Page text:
- The Washington Times - Saturday, March 28, 2009

BILOXI, MISS. (AP) - A spring storm dumped heavy rains, baseball-sized hail and whipped up winds across the Southeast on Saturday, flooding homes and cars in parts of Mississippi and Alabama.

The system also hit the central part of the country with snow, prompting blizzard warnings and a disaster declaration in Kansas and was blamed for two traffic deaths in Oklahoma.

About 100 roads in southern Mississippi were impassable at the height of the bad weather because of the flooding, including the main route into Biloxi, Harrison County Emergency Management Director Rupert Lacy said. Some residents had to be rescued from their stalled and stranded cars, and others were helped from flooded homes, Lacy said.

More than 200 homes in the Biloxi area sustained flood damage and two roads sustained major pavement washouts, Lacy said.

The Biloxi area had 5 to 10 inches of rain in a 24-hour period, said Bobby Weaver, operations chief for the county emergency agency.

People were evacuated from about a dozen homes in Geneva County in southeast Alabama because of flooding, said Margaret Mixon, the county’s emergency management director. And all roads in the county were closed because of the flooding, Mixon said.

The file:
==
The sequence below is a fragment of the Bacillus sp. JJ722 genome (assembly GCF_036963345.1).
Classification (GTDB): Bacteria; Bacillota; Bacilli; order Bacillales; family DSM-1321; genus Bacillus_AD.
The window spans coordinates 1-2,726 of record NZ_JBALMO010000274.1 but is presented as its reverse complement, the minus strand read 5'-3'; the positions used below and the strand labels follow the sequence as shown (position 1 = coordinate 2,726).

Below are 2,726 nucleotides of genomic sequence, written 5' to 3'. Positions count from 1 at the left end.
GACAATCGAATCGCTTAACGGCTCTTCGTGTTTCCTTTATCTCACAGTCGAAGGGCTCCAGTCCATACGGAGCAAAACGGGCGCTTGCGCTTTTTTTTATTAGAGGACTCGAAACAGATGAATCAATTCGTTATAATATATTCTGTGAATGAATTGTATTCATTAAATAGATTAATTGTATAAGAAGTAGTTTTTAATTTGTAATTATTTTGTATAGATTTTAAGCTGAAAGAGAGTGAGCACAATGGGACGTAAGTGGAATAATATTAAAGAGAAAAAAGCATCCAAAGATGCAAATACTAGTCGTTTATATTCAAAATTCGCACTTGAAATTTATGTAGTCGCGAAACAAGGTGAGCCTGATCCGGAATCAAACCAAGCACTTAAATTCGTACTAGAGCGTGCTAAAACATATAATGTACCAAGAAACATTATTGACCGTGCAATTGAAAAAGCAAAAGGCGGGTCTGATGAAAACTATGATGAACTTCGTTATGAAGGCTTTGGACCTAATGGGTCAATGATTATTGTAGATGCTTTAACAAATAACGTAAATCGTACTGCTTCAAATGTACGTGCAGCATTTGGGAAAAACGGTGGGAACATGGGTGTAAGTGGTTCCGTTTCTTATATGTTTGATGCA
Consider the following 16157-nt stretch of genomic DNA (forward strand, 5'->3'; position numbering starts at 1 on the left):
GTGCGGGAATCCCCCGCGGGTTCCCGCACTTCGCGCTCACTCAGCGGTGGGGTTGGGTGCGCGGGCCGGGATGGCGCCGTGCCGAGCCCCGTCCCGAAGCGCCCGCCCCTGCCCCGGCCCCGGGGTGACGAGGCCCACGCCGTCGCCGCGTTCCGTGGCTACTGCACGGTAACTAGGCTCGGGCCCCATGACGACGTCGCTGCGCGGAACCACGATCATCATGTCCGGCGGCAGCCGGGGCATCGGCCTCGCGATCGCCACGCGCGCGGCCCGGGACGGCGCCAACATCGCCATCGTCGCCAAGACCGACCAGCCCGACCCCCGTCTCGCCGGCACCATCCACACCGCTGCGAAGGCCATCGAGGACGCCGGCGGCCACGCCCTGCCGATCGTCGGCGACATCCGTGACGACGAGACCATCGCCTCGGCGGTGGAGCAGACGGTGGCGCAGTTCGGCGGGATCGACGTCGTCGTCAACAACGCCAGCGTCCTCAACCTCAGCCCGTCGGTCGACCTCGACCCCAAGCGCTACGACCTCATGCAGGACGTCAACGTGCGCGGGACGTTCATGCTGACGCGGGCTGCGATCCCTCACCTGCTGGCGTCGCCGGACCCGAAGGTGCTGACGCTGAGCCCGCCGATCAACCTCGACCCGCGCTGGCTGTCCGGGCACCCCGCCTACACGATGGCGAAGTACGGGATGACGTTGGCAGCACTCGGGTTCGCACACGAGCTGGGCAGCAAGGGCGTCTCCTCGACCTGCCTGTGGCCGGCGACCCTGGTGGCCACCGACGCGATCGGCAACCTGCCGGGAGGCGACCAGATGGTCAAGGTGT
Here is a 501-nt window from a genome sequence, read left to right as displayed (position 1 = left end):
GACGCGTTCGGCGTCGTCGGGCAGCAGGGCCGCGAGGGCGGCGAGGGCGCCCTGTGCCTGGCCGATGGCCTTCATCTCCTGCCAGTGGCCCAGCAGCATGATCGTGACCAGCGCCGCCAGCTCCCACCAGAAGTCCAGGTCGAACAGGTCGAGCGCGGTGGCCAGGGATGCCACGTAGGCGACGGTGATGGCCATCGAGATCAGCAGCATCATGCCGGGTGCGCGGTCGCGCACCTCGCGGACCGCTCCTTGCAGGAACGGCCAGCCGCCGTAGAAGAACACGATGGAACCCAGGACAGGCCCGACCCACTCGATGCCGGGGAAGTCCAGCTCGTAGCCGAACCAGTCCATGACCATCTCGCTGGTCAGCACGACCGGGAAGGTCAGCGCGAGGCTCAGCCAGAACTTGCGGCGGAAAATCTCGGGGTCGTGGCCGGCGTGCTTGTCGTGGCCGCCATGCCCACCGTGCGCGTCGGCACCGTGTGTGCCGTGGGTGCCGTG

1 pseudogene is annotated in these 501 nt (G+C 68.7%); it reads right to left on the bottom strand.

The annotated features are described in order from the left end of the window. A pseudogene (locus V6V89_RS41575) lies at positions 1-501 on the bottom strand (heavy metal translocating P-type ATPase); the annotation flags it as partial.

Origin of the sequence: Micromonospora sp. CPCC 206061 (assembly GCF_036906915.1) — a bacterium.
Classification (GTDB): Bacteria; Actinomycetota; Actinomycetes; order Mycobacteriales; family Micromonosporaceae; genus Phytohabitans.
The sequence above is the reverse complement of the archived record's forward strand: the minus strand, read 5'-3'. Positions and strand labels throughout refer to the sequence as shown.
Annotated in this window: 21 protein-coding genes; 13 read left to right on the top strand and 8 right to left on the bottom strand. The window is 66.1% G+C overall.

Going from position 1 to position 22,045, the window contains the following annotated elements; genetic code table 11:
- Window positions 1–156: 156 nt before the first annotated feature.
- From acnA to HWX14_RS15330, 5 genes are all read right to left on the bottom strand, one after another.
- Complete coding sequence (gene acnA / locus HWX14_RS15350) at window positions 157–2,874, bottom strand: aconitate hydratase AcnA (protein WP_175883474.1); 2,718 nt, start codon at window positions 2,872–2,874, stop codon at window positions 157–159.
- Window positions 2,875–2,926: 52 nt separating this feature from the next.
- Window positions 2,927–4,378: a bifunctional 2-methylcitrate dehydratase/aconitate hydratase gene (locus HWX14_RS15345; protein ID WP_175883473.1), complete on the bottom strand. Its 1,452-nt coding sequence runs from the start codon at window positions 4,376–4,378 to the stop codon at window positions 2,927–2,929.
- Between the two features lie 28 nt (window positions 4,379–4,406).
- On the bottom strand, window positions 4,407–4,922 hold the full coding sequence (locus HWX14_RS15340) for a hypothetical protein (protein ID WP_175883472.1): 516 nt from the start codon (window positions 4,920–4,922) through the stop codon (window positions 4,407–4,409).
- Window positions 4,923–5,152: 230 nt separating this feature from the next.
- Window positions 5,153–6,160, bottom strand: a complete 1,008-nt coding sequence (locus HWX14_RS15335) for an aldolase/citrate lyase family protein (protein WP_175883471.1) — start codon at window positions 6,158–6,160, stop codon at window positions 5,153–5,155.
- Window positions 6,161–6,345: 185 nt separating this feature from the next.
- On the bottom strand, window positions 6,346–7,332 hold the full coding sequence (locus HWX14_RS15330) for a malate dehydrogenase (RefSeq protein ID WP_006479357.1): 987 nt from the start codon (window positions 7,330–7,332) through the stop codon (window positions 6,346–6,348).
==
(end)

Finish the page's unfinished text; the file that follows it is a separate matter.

Tornado watches and warnings were issued across the region, which was still reeling from twisters over the past two days. On Thursday, nearly 30 people were hurt when a tornado destroyed dozens of homes and businesses across south-central Mississippi. On Friday, tornadoes struck Louisiana, Alabama and North Carolina, damaging homes and toppling trees.

Up to 17 inches had fallen over three days in isolated areas in Alabama and Mississippi, said National Weather Service meteorologist Kirk Caceras.

“We have springtime storms,” Lacy said. “But this is a very unusual springtime storm.”

To the west, blizzard warnings were in effect until Saturday afternoon for parts of the Texas Panhandle as snow stranded people indoors and left highways closed.

The storm also buried parts of Kansas in more than two feet of snow and knocked out power to thousands of homes and businesses. Kansas Gov. Kathleen Sebelius signed a declaration of disaster emergency that covered 62 counties.

The National Weather Service said parts of southwest Kansas got heavy snowfall, including 28 inches in the Pratt area with six-foot snow drifts.

In Missouri, Kansas City International Airport was closed for more than two hours Saturday because of a mix of freezing rain and snow. Officials said they briefly closed the airport to departing and arriving flights because maintenance crews couldn’t keep up with waves of freezing rain and snow and conditions were too slick for aircraft to operate safely.

The storm also dumped as much as two feet of snow on parts of Oklahoma. It was blamed for two deadly accidents in central Oklahoma and dozens of other collisions in northwest Oklahoma, including one that left a truck driver critically injured.

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